The zebra mussels that I’ve spoken about are an example of an invasive species in the United States. They are native to the freshwaters of Eurasia but somehow made it to the United States in the 1980s. Wherever the zebra mussels have been found, outside of Eurasia, they have outcompeted all native species and have changed the environments that they have invaded.

Another example is the lionfish. Its native habitat is the Indo-Pacific Ocean, however, it has made its way to the Atlantic Ocean. It reproduces rather successfully and has no natural predators in the Atlantic waters, so it has decimated many coral reef populations by devouring the herbivorous fish that help keep the reefs clean of algae. Without the algae eaters, the coral are smothered by the thick blankets of algae that naturally grow on them.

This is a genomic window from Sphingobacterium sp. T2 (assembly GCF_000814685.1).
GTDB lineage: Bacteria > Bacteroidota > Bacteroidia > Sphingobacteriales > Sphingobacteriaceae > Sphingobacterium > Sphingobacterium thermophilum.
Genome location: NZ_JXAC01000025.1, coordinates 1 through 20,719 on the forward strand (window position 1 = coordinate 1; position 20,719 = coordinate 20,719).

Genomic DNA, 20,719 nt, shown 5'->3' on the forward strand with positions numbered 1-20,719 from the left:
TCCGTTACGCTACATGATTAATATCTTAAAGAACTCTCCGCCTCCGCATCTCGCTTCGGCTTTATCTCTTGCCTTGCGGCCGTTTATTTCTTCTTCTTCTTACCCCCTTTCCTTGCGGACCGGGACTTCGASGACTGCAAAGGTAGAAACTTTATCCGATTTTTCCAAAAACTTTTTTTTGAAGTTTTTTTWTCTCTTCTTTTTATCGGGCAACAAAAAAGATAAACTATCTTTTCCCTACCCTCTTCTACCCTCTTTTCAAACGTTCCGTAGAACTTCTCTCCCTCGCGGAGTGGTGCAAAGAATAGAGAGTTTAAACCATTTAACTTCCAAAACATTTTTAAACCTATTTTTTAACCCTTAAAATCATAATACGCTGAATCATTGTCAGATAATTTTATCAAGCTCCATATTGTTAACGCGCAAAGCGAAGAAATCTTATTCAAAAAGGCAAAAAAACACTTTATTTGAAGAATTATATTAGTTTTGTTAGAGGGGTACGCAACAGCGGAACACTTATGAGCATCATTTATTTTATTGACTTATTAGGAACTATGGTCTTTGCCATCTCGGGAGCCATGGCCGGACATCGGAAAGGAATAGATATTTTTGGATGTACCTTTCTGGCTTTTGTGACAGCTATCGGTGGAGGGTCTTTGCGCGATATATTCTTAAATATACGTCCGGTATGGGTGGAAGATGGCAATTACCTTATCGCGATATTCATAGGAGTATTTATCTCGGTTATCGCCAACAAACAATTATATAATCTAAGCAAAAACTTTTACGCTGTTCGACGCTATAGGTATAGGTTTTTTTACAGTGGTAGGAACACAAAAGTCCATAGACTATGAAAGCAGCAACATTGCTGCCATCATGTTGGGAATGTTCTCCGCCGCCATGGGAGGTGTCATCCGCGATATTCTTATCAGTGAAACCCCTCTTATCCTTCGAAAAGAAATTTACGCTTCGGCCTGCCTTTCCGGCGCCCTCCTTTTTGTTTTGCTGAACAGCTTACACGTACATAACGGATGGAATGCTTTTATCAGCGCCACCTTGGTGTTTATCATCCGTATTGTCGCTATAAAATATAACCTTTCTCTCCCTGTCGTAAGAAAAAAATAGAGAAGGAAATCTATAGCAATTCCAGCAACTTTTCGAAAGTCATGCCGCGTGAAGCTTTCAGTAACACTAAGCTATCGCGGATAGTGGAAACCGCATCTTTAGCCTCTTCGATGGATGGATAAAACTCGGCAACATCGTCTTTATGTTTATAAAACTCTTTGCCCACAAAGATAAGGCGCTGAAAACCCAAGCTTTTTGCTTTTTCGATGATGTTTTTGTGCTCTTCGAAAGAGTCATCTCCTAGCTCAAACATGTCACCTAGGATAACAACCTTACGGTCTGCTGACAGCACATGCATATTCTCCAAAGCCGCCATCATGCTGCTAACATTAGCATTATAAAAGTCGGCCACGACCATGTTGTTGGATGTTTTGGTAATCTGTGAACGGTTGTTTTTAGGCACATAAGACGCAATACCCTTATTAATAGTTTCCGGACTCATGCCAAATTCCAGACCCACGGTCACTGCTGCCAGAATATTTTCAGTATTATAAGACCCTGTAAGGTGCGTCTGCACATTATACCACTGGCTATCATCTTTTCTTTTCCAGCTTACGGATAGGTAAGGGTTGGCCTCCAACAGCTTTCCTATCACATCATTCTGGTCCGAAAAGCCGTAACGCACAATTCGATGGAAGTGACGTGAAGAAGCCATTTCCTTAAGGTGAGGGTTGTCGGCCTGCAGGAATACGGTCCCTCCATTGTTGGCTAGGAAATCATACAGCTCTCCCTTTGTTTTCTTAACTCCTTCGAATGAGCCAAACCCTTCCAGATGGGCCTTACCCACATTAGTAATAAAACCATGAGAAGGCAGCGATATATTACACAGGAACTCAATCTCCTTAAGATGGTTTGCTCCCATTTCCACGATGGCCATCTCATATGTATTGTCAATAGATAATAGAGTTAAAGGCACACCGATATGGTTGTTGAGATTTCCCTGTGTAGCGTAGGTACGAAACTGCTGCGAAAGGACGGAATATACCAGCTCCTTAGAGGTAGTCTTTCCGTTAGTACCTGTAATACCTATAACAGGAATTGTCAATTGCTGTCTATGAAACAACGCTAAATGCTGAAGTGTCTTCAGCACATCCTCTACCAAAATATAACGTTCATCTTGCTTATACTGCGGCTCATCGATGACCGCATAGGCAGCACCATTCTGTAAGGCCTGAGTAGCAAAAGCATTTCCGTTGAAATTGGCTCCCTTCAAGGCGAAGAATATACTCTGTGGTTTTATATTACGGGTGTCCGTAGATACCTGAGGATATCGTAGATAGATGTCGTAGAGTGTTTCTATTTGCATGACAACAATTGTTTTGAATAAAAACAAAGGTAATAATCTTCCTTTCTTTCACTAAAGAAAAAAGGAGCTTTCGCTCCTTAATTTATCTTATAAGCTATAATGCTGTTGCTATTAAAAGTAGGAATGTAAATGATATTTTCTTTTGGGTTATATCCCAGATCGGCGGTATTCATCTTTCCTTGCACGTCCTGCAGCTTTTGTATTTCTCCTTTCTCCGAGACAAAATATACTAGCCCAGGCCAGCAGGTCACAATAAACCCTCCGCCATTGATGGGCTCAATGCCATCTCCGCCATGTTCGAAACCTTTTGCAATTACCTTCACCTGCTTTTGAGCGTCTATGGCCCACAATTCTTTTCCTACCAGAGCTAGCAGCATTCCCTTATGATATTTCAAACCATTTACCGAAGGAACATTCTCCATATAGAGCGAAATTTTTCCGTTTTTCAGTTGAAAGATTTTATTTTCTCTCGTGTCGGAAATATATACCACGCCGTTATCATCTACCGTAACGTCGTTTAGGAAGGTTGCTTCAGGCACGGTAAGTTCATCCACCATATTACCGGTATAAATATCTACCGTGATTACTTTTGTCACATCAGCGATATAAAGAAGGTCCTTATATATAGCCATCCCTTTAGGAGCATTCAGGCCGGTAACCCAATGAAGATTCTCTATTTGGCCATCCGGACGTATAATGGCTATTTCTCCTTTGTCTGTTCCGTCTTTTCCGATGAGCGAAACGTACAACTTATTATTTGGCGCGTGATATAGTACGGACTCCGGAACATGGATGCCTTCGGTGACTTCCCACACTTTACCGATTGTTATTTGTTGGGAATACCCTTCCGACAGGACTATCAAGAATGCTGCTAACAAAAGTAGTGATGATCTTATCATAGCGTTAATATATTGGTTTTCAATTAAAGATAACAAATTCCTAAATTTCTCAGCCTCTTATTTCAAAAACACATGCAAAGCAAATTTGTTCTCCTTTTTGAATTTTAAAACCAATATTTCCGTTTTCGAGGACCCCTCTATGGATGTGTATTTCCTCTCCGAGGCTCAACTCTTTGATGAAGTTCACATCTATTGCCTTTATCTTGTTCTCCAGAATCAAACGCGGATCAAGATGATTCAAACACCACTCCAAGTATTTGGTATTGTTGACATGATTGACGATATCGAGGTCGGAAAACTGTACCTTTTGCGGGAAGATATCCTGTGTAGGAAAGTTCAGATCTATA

Not all invasive species are easy to comprehend at first. For instance, in many countries, domesticated cats and dogs are considered to be invasive species. How can Mittens or Spike be considered invasive? Humans absolutely love them and they (mostly) love us!

Dogs, and especially cats, are considered invasive species in many countries outside of Europe. They were brought over during the time of colonization, and their populations quickly grew unchecked. Dogs threaten native small animal populations, and cats wreak havoc on the native bird populations. For example, the Galapagos penguin population has been hit hard by the invasive house cat populations in South America.